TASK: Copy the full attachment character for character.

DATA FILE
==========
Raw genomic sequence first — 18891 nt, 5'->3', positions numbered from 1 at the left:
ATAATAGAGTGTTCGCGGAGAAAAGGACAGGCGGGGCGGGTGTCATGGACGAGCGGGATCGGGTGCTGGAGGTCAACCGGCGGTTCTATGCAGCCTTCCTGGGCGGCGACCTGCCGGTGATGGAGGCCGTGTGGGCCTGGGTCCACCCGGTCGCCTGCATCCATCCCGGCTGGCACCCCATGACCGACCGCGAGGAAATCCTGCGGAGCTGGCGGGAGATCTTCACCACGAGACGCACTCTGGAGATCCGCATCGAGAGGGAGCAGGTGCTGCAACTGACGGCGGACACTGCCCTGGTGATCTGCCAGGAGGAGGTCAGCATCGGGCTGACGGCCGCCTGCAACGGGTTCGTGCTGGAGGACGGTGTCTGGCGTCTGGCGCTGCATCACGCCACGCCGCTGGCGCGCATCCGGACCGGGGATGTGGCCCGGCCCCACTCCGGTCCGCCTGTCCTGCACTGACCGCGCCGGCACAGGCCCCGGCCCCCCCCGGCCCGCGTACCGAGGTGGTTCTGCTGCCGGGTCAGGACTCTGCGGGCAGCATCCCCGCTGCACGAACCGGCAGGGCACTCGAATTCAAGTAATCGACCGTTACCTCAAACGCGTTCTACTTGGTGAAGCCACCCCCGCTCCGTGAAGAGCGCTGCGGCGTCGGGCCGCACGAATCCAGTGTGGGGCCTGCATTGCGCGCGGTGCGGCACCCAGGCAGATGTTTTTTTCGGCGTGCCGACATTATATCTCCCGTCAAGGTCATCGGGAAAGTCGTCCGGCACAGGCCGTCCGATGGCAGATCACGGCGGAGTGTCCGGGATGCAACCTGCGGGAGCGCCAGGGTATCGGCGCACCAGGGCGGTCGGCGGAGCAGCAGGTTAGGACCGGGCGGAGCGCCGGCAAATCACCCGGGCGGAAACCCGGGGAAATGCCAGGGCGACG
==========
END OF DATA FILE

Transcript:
Raw genomic sequence first — 18891 nt, 5'->3', positions numbered from 1 at the left:
ATAATAGAGTGTTCGCGGAGAAAAGGACAGGCGGGGCGGGTGTCATGGACGAGCGGGATCGGGTGCTGGAGGTCAACCGGCGGTTCTATGCAGCCTTCCTGGGCGGCGACCTGCCGGTGATGGAGGCCGTGTGGGCCTGGGTCCACCCGGTCGCCTGCATCCATCCCGGCTGGCACCCCATGACCGACCGCGAGGAAATCCTGCGGAGCTGGCGGGAGATCTTCACCACGAGACGCACTCTGGAGATCCGCATCGAGAGGGAGCAGGTGCTGCAACTGACGGCGGACACTGCCCTGGTGATCTGCCAGGAGGAGGTCAGCATCGGGCTGACGGCCGCCTGCAACGGGTTCGTGCTGGAGGACGGTGTCTGGCGTCTGGCGCTGCATCACGCCACGCCGCTGGCGCGCATCCGGACCGGGGATGTGGCCCGGCCCCACTCCGGTCCGCCTGTCCTGCACTGACCGCGCCGGCACAGGCCCCGGCCCCCCCCGGCCCGCGTACCGAGGTGGTTCTGCTGCCGGGTCAGGACTCTGCGGGCAGCATCCCCGCTGCACGAACCGGCAGGGCACTCGAATTCAAGTAATCGACCGTTACCTCAAACGCGTTCTACTTGGTGAAGCCACCCCCGCTCCGTGAAGAGCGCTGCGGCGTCGGGCCGCACGAATCCAGTGTGGGGCCTGCATTGCGCGCGGTGCGGCACCCAGGCAGATGTTTTTTTCGGCGTGCCGACATTATATCTCCCGTCAAGGTCATCGGGAAAGTCGTCCGGCACAGGCCGTCCGATGGCAGATCACGGCGGAGTGTCCGGGATGCAACCTGCGGGAGCGCCAGGGTATCGGCGCACCAGGGCGGTCGGCGGAGCAGCAGGTTAGGACCGGGCGGAGCGCCGGCAAATCACCCGGGCGGAAACCCGGGGAAATGCCAGGGCGACG